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The United States Constitution and the New York State Constitution protect people in ordinary circumstances from unreasonable searches and seizures of their dwellings, persons or possessions. Accordingly, most of the time when police want to conduct a search for criminal evidence they must first obtain a search warrant.

Over time, however, courts, most notably the United States Supreme Court, have found certain exceptions to exist in which police do not need to get a search warrant before being legally authorized to look for evidence. Some of these exceptions relate to searches of vehicles that have been pulled over in traffic stops.

This post is only an overview of vehicle search and seizure law, and is not intended as legal advice.

If you have been pulled over by law enforcement, then the police may be able to search your vehicle at the scene based on any of the following judicially recognized justifications:

  • Consent. If a police officer asks you for permission to search your vehicle, and you give that permission, then no warrant is necessary.
  • Probable cause or reasonable suspicion. If the police officer has probable cause to believe that you have evidence of a crime in your vehicle, or if the officer has a reasonable suspicion that you may have something in your vehicle (for example, a weapon) that may pose a danger to the officer, then he or she can use these rationales as grounds to perform a search without a warrant.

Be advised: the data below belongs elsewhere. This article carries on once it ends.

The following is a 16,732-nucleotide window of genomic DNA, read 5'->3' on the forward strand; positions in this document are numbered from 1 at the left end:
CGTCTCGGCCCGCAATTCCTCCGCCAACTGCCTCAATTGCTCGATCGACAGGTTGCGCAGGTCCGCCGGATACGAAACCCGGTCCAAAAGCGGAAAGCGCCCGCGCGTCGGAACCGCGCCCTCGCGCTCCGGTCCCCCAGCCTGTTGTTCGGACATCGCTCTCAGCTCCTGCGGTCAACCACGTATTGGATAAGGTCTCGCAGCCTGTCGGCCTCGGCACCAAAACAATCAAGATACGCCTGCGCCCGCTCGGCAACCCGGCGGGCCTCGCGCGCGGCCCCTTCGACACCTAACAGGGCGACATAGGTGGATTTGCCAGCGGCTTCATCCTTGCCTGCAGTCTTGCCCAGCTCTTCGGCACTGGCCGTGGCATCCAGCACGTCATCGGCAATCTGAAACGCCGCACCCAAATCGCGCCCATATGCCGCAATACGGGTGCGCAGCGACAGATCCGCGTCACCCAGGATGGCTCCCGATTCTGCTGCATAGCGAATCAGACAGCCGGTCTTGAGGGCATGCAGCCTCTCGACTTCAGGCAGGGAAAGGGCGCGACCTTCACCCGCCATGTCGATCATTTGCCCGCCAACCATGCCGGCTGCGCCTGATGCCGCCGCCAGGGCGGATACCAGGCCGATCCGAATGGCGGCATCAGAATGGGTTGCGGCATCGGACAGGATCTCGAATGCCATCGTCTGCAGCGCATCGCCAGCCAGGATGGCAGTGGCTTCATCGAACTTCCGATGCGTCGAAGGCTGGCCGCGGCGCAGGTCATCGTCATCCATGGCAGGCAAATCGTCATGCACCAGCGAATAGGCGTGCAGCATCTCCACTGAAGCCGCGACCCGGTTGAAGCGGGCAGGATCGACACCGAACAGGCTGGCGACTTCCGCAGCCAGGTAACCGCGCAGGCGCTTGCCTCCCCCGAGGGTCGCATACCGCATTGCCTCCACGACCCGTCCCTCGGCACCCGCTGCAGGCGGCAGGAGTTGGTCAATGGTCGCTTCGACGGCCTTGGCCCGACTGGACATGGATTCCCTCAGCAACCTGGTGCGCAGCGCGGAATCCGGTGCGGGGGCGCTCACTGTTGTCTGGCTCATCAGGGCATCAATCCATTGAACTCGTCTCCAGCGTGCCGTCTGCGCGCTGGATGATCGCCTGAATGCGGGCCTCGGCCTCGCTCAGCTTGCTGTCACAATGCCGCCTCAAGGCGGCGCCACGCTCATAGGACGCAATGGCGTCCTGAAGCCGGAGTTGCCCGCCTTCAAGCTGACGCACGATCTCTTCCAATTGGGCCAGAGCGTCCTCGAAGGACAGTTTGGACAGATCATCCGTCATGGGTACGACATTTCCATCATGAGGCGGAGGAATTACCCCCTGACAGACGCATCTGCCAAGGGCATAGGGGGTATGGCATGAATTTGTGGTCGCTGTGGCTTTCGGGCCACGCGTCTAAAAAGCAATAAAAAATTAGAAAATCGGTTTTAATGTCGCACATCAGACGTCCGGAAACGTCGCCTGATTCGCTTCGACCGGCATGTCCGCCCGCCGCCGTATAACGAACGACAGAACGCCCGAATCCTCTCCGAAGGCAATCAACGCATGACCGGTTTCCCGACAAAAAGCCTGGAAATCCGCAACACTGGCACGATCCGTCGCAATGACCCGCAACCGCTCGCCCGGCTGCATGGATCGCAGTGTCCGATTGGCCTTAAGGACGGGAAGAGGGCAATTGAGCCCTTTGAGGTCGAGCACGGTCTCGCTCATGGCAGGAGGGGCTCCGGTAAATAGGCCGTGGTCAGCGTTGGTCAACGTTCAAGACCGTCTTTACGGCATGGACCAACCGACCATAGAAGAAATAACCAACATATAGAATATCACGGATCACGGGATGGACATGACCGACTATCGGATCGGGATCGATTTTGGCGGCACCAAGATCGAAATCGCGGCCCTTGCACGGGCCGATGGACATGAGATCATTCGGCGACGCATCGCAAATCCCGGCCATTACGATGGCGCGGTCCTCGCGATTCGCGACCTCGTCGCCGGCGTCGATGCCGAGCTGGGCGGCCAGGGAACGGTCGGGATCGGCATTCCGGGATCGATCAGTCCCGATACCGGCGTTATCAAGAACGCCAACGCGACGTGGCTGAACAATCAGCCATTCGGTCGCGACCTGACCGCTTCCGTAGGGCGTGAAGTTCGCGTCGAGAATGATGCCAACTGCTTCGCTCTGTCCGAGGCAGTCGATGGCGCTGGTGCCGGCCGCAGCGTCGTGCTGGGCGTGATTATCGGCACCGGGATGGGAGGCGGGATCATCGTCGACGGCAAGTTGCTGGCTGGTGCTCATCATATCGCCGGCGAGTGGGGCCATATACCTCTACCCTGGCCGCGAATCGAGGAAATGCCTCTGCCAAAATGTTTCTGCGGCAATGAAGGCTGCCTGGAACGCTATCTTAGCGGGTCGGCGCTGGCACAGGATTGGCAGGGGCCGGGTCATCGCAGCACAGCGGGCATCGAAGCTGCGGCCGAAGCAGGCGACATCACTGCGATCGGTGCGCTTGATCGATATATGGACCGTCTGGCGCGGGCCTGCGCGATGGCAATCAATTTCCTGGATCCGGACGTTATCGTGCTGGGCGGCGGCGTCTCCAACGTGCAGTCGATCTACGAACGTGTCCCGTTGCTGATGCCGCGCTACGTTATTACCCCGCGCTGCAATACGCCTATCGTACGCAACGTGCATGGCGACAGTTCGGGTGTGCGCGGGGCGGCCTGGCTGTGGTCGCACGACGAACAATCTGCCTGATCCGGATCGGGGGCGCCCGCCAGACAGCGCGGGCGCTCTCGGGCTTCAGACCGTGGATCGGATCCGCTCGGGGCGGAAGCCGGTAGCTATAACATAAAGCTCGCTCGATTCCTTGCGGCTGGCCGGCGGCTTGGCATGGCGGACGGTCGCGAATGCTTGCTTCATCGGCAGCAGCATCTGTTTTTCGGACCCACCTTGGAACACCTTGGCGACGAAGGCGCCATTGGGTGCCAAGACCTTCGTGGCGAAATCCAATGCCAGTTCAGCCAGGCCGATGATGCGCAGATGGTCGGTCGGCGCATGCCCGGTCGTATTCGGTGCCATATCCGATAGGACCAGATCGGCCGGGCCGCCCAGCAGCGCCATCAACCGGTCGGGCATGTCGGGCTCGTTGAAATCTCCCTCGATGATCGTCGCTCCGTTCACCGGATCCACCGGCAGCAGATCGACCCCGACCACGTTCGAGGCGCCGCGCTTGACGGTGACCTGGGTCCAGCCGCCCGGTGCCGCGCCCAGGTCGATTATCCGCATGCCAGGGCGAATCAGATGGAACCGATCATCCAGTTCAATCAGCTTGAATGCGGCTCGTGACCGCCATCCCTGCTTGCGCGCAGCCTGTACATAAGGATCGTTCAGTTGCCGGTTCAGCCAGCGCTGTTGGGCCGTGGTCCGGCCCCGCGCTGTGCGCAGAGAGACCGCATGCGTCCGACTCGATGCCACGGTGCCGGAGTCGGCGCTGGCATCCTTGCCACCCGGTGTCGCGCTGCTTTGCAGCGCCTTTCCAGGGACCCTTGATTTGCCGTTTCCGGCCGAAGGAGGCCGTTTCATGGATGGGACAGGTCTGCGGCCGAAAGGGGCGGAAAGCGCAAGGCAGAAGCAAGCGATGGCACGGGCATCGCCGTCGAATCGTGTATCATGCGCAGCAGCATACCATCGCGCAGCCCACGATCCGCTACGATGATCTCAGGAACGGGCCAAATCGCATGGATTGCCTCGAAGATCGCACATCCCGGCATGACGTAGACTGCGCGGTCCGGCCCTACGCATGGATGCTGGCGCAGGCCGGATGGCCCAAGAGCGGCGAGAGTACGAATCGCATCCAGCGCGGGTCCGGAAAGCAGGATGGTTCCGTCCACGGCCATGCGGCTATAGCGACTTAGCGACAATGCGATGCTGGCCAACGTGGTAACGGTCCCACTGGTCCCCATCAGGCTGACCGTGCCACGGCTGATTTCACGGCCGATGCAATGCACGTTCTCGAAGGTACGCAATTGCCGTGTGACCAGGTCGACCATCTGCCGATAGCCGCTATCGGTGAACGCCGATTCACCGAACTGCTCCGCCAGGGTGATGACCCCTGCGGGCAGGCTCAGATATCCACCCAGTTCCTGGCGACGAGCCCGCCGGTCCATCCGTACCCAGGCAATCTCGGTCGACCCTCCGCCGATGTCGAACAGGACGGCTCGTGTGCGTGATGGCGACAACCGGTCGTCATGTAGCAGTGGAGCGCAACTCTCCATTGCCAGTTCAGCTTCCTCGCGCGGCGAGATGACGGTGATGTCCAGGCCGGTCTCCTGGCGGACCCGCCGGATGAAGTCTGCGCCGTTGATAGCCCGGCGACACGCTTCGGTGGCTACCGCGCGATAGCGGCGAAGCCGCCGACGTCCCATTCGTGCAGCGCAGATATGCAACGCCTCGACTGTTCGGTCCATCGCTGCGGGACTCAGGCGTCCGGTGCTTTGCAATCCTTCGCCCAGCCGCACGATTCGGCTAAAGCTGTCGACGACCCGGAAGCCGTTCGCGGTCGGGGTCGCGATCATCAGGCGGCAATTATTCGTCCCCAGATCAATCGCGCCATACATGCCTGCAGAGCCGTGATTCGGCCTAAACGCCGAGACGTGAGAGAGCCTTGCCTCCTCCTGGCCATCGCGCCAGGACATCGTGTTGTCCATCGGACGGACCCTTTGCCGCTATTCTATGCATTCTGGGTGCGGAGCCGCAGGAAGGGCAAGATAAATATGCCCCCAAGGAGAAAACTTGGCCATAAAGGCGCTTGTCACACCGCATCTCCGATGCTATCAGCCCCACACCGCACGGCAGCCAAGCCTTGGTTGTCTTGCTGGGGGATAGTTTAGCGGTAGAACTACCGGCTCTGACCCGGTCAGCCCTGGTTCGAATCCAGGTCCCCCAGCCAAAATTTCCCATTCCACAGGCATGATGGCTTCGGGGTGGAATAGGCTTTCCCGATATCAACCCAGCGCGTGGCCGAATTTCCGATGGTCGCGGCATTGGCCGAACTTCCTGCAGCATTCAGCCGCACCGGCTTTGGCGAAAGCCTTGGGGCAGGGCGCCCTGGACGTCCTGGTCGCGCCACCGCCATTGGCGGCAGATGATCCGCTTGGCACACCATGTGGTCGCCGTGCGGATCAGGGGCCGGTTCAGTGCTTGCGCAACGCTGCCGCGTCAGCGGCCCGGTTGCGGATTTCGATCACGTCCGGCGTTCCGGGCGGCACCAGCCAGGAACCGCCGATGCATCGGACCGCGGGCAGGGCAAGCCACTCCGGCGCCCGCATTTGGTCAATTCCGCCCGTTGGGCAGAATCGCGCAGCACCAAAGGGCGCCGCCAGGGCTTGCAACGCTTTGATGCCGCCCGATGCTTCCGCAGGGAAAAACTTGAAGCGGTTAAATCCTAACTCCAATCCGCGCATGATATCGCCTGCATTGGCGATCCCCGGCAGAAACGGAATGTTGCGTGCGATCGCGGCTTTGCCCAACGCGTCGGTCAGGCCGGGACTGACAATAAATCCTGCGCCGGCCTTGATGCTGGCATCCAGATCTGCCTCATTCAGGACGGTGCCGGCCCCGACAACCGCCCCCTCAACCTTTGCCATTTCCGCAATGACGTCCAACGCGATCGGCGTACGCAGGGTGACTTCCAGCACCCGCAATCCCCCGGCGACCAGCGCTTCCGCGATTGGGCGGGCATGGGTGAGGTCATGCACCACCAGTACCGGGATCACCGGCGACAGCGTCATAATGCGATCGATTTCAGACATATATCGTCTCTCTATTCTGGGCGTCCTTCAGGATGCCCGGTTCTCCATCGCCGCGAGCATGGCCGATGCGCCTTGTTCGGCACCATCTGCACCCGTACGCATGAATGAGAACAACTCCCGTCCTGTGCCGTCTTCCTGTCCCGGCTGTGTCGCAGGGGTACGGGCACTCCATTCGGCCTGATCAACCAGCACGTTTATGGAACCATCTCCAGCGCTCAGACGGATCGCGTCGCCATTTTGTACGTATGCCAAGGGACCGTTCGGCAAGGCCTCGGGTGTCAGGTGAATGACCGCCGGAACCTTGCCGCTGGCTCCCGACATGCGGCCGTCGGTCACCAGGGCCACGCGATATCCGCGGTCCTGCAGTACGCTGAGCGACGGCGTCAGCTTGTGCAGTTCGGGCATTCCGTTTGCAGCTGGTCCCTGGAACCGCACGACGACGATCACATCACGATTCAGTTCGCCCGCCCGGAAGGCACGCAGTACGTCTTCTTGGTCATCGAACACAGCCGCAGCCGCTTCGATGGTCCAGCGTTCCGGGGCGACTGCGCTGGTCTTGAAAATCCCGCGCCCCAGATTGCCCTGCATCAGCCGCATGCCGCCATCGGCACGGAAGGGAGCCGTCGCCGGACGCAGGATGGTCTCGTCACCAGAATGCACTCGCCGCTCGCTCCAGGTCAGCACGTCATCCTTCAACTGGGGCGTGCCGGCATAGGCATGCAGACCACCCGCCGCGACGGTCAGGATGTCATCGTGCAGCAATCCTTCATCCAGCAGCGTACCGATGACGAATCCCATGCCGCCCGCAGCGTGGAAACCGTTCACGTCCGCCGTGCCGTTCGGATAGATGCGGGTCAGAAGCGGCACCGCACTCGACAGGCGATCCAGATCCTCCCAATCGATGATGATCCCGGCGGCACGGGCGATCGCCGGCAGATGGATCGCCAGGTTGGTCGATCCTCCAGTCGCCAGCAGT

• Search incident to arrest. If your traffic stop results in an arrest, then the police officer is authorized to search your vehicle for evidence relevant to the reason for your arrest. Thus, for example, if you have been arrested on an illegal drug charge, then the officer can search your vehicle for illegal drugs.

Another way that police can search your vehicle without a warrant is when your vehicle is impounded. This type of search may be quite detailed, as it is not restricted in the same way that a search incident to arrest is.

Generally speaking, if you are pulled over and there is something in your car that you do not wish to share with the police, then you may decline consent when it is asked for and raise objections before any search is performed. In this way, your defense attorney may be able later on to challenge the grounds for the search.

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